“travelling – it leaves you speechless, then turns you into a storyteller.” (Ibn Battuta)


This ancient city is the only one in the world that spans two continents and holds the prestigious reputation for being the capital city of the world for over 1500 years. Two bridges knit together the shoreline of the Bosphorus River that meanders through this marvelous, history woven city which in days past was best known as Constantinople. Istanbul is a city of mosques and minarets. It is these minarets that are used by muezzin (prayer caller) five times a day to announce the call to prayer and to this day they, along with the domed mosques, signify the style of Islamic architecture. Go to our website and get free lucky 7s slots. Hurry up to go and start winning.

On our recent visit to Istanbul, a long awaited tunnel that connects the two continents under the Bosphorus River had just been completed and locals and tourists alike were given the opportunity to experience it firsthand at no cost for two weeks after which a toll came into effect. The work on this 0.8 mile long tunnel began in 2004 but its completion had been delayed due to an unexpected discovery of an ancient harbour at the Asian side.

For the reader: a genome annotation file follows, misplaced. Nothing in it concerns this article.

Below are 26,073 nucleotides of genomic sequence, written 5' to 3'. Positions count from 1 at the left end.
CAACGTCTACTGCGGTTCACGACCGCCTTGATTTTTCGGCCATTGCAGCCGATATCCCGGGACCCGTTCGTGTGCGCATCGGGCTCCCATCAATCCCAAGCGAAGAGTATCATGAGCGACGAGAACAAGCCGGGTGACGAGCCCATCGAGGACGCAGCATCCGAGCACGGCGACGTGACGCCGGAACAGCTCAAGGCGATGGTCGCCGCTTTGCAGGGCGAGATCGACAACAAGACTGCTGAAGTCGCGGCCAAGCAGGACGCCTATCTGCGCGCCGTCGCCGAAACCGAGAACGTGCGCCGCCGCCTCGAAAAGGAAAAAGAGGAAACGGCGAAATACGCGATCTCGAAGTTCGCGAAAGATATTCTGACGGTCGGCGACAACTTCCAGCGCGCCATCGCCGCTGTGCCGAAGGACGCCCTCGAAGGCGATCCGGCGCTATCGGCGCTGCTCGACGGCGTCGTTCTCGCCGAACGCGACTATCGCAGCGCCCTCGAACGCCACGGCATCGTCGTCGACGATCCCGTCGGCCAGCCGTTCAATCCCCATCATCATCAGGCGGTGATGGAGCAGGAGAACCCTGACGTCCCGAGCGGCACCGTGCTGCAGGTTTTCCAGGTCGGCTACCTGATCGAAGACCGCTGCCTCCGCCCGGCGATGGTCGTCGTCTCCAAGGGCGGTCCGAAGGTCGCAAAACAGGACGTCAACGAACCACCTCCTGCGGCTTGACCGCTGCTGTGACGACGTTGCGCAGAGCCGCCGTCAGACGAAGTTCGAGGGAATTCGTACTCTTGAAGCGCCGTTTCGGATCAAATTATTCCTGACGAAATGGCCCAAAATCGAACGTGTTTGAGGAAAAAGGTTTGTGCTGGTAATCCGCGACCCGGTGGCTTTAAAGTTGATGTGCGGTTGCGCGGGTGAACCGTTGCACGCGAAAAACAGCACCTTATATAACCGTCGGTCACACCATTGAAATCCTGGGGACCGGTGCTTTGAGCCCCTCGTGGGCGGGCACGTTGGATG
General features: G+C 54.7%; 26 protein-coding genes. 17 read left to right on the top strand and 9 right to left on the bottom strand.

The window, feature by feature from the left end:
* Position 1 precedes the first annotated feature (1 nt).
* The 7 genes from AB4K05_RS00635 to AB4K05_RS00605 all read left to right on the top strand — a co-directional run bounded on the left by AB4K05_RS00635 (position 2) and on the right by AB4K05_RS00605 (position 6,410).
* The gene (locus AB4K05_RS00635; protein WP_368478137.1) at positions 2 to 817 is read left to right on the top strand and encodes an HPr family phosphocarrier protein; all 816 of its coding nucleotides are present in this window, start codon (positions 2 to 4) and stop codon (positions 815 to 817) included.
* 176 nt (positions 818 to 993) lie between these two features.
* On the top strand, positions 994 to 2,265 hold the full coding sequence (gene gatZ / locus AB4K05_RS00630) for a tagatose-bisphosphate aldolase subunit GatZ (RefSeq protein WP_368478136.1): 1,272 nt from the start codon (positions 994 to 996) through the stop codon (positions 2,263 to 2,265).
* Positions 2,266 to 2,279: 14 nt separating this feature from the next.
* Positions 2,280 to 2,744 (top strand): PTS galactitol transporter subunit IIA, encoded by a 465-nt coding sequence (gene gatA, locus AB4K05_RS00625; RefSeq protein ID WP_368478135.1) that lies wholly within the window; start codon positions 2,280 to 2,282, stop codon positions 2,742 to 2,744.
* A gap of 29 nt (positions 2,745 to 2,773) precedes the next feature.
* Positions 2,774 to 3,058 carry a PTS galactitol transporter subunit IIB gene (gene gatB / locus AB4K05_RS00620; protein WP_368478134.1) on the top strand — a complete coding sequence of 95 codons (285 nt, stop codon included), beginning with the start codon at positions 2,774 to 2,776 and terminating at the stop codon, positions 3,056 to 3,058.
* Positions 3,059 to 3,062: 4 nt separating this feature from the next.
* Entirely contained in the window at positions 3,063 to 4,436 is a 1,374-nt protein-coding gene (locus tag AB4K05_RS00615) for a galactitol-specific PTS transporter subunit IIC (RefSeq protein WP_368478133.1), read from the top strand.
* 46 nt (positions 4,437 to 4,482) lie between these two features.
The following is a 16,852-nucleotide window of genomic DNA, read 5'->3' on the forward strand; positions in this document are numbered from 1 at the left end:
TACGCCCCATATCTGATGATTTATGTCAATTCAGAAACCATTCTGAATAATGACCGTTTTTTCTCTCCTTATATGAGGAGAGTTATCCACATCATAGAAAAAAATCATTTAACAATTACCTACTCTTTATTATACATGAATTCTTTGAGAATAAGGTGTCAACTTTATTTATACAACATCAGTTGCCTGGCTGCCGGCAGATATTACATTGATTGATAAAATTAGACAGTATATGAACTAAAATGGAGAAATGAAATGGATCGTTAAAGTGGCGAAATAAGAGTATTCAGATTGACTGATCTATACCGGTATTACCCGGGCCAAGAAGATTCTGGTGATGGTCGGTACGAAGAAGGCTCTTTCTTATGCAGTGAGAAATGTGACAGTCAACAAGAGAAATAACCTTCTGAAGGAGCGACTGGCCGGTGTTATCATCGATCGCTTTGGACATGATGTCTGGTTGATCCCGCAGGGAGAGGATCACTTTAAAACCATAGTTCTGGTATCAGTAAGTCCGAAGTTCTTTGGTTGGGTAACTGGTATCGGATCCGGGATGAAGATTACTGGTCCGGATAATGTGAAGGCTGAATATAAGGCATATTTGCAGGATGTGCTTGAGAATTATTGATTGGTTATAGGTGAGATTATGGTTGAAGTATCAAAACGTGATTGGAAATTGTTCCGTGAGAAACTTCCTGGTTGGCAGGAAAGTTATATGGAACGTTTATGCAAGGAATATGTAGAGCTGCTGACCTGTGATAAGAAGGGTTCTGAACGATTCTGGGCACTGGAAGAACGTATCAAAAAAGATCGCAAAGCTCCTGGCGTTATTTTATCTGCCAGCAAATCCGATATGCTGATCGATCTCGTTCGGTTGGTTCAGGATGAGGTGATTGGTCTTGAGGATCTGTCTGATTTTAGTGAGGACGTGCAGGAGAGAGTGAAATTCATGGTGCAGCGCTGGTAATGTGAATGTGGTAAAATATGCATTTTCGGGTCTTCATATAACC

Bosphorous River, Istanbul, Turkey

It is estimated that up to two million people commute between the two continents every day and therefore the tunnel will serve to ease the congestion. Up until now, the population of Istanbul relied on the bridges crossing the river as well as hundreds of ferries to provide transportation between the continents. Along with the bridges and the tunnel, the ferry system is well utilized and, to a visitor, it may appear that it is a constant ripple of activity as the ferries are in continual to and fro motion across the river.

We had arrived in Istanbul at dusk. The sun was setting quickly and shortly into our drive to the port, we were greeted by the sights of Hagia Sophia and the Blue Mosque in the distance.

The Walls of Constantinople, built by Constantine the Great, lined the road we were on and gave us a preview of the historical journey we were about to embark on. This fortification system is one of the most elaborate ever built and protected the ancient city of Constantinople and the Byzantine Empire from many attempted attacks until the mid- 1400s when the Ottoman rule took over after a six week siege. While the sights of this centuries old wall were a little eerie, we were excited at the thought of exploring this city with its 1001 Arabian Nights picturesque scenery.
Istanbul at night
Hagia Sophia & Blue Mosque at night